• The specific cause of death was not clear from the suit.
  • “These companies disguise and market their products as safe, fun and healthy," according to the suit filed by the deceased's parents. “What they do not tell consumers is that the use of their products carry extreme risk of serious injury or even death.”
  • If the case is successful it could be "quite damaging for the industry," said Tom Downey, an attorney with the Denver-based Ireland Stapleton firm. (He's not involved in the case.)
  • While fatal cannabis overdoses are essentially unheard of, there have been cases where overconsumption apparently led to fatal incidents such as homicide and suicide.
  • Kushy Punch didn't respond to requests for comment. The company has also been sued by the state of California for allegedly running an unlicensed gummy factory.
    WeedWeek

5 BUSINESS BITES

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Business news took a bit of a back seat this week, but there were a few notable developments:

Quick Hit

  1. Cannabis Industry Journal discusses nine key developments in the California market. The first is increased access to financial services.

6 GROW DIARIES EXPOSES USER INFO: REPORT

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Photo by Austin Lowman on Unsplash

GrowDiaries, a journaling site for cannabis growers, exposed the emails and IP addresses of more than 1M users, some of them based in places where cannabis is illegal and penalties are harsh, Threat Post reports.

  •  “I do not know if any other third parties accessed the data while it was exposed, but it seems likely,” the researcher who discovered the breach said.
  • After a researcher notified GrowDiaries, the information was apparently secured, though the site did not respond to Threat Post's request for comment. The site claims to be "completely safe."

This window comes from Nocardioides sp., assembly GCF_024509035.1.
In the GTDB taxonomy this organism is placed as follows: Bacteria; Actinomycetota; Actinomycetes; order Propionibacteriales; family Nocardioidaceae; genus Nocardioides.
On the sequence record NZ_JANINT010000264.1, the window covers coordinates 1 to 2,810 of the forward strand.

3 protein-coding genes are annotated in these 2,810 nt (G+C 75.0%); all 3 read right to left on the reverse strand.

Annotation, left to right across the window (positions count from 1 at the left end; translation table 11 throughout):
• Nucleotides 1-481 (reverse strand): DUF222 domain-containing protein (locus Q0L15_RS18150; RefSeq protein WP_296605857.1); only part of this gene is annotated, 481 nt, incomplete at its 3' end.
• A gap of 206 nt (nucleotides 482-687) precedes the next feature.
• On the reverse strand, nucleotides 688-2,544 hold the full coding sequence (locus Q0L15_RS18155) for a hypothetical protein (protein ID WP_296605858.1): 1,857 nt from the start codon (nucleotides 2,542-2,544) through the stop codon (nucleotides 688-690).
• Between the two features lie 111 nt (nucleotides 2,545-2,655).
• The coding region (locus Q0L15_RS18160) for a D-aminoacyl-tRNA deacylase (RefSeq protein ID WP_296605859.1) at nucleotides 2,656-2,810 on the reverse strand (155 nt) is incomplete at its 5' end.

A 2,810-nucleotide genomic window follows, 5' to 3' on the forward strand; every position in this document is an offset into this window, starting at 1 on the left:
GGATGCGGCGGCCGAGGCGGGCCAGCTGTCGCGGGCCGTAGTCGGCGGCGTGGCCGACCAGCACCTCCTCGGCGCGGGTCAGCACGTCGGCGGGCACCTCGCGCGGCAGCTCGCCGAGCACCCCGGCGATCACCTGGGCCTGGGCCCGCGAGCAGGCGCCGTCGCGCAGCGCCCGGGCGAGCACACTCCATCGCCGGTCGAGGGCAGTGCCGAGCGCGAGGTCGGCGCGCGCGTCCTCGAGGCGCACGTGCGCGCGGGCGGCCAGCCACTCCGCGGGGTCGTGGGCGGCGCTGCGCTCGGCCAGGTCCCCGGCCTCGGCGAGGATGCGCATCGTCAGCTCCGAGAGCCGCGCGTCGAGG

7 DOCTORS AND PATIENTS SHOULD DISCUSS MED USE: PAPER

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A paper in a nursing journal said doctors and patients shouldn't shy away from the sometimes awkward issue of cannabis use.
WeedWeek

  • “There’s decisions to be made and we need the information to guide patients,” lead author Dr. Marian Wilson said. “Having a central repository of high-quality research would be a next step, now that we know the floodgates are going to be opened with more and more people having access to cannabis. We need to make sure we don’t do more harm than good, and we need to help people enter this new [potential treatment] with some caution and some wisdom.”
  • At the moment, she said too many people get MED advice from friends and budtenders.

8 PLOT THICKENS AFTER N.M. BUST

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A $2.8M pot bust in San Juan County, N.M. appears to may have just scratched the surface of a far larger illegal cannabis operation on Navajo lands involving dozens of farmers and hundreds of Chinese immigrant laborers. The situation has triggered a federal investigation.
Searchlight New Mexico

Searchlight reports:

"A vast network of industrial-scale black-market cannabis farms that now stretch across the Shiprock Chapter. Over 1,000 workers from predominantly Chinese neighborhoods in Los Angeles and New York have arrived on the reservation to manage and work the farms.

"Hundreds of cannabis greenhouses have been built atop 36 farms traditionally dedicated to corn, a food staple that is central to Navajo ceremonies. Transformation of the land has created simmering resentments across the community."

10 EXTREME DABBING, HOW DUMB IS IT?

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@gmhoe710

Cannabis Now takes a look at the world of extreme dabbers who suck down several grams of concentrate in one go.

  • While doing a massive dab isn't going to cause a fatal overdose, that doesn't mean it's a good idea.
  • "According to Regina Nelson, Ph.D., a medical cannabis specialist, author and a founder of eCS Therapy Center, larger dabs increase the chances of experiencing unpleasant side effects like drops in blood pressure, which can lead to fainting, paranoia and coughing fits."
  • Needless to say, social media is a forum for extreme dabbers to spotlight their most impressive accomplishments and build their personal brands.